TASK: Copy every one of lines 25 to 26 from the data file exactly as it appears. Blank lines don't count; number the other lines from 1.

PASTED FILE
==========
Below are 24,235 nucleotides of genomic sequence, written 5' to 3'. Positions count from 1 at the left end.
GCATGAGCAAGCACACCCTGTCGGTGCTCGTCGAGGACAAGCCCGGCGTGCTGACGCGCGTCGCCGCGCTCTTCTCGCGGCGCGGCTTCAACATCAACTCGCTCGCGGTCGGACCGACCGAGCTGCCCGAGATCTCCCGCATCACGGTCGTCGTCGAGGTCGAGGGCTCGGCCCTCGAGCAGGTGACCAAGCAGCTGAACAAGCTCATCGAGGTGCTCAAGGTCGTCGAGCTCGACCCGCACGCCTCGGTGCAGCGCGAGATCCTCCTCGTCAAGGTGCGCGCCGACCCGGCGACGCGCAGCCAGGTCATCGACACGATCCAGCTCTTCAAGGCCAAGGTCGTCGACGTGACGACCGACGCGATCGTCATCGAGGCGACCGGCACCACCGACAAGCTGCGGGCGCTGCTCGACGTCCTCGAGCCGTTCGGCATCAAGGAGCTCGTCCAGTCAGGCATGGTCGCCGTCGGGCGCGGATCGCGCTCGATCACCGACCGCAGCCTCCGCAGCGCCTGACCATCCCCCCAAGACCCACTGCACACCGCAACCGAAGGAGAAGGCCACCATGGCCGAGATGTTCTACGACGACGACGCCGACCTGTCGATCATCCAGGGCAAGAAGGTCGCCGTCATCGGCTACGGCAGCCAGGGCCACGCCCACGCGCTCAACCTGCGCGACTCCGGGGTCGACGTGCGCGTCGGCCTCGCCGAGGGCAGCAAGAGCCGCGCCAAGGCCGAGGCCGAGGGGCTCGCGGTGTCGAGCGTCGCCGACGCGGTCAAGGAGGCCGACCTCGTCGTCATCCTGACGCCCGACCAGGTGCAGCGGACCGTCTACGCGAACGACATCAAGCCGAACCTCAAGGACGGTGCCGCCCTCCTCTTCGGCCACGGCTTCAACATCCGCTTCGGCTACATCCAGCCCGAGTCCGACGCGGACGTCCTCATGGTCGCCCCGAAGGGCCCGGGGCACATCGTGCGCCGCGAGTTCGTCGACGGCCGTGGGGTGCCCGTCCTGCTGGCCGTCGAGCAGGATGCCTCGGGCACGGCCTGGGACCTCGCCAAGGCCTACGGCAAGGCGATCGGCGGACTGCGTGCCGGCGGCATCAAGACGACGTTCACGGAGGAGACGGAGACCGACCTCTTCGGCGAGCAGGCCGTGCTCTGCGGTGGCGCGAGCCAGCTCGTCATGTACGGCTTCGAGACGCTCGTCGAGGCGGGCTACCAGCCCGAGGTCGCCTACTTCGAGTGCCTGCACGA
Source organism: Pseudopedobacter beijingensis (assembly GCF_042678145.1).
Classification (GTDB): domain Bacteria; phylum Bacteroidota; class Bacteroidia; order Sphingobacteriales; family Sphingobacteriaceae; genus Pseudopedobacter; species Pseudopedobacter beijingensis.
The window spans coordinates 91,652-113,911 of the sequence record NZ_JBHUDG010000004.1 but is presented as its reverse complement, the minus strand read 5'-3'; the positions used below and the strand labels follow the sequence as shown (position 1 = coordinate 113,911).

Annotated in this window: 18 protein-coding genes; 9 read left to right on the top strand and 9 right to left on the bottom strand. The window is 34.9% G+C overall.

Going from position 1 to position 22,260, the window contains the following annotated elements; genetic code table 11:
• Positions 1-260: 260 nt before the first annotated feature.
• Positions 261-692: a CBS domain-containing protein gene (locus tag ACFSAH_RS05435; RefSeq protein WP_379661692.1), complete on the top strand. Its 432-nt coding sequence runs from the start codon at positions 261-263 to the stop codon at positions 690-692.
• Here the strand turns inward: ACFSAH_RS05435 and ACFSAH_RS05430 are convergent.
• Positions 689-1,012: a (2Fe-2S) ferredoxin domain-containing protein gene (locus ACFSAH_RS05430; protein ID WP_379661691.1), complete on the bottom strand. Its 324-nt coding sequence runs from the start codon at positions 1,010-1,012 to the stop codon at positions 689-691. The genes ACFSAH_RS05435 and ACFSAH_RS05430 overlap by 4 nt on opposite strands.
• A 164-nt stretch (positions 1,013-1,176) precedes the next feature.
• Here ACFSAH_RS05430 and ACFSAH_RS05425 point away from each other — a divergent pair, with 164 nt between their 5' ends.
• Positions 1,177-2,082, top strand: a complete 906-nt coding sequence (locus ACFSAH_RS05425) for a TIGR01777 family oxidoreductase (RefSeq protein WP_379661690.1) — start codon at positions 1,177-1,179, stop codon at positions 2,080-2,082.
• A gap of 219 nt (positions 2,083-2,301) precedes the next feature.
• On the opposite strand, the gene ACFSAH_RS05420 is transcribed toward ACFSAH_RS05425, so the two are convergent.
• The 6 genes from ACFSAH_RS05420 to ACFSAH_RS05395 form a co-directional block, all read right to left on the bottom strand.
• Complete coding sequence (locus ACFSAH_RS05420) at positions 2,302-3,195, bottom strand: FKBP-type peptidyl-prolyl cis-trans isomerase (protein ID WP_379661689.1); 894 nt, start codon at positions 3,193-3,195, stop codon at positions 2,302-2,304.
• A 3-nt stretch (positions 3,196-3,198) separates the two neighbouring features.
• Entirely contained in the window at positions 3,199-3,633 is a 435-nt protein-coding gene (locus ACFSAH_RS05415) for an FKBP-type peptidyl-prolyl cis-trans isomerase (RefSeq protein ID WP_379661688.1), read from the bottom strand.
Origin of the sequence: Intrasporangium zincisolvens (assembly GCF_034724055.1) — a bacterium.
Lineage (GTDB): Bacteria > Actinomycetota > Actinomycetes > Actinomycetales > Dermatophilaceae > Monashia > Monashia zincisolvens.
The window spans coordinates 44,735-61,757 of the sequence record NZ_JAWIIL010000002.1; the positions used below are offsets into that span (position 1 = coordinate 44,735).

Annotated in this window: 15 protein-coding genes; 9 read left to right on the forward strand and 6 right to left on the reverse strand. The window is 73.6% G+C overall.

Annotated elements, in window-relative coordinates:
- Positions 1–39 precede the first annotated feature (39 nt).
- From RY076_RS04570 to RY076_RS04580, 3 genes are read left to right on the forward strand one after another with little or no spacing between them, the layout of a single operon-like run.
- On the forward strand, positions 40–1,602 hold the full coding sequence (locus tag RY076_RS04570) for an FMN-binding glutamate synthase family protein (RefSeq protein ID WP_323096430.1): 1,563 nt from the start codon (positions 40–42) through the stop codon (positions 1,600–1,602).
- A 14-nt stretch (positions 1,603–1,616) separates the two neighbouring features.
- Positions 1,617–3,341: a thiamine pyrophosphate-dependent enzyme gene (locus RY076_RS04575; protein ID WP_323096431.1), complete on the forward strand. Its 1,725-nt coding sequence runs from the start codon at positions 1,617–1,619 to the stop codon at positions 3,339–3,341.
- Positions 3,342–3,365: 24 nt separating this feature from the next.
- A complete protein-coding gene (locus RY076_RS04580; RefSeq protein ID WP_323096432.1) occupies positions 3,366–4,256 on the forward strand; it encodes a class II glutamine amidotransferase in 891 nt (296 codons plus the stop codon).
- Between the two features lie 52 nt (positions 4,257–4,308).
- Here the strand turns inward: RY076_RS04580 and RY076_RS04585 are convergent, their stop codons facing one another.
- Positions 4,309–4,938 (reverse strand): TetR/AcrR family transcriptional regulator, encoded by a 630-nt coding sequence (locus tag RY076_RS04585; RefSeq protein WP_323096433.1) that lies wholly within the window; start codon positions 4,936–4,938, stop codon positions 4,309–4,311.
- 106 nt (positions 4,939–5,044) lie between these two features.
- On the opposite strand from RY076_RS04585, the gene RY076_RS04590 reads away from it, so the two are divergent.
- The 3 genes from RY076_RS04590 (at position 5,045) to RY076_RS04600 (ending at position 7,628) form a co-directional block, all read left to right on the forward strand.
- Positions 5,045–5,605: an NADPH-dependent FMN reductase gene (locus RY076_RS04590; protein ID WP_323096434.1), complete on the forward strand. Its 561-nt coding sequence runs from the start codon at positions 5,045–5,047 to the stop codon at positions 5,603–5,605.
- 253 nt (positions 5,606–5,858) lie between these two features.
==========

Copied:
Annotated elements, in window-relative coordinates:
- Positions 1–39 precede the first annotated feature (39 nt).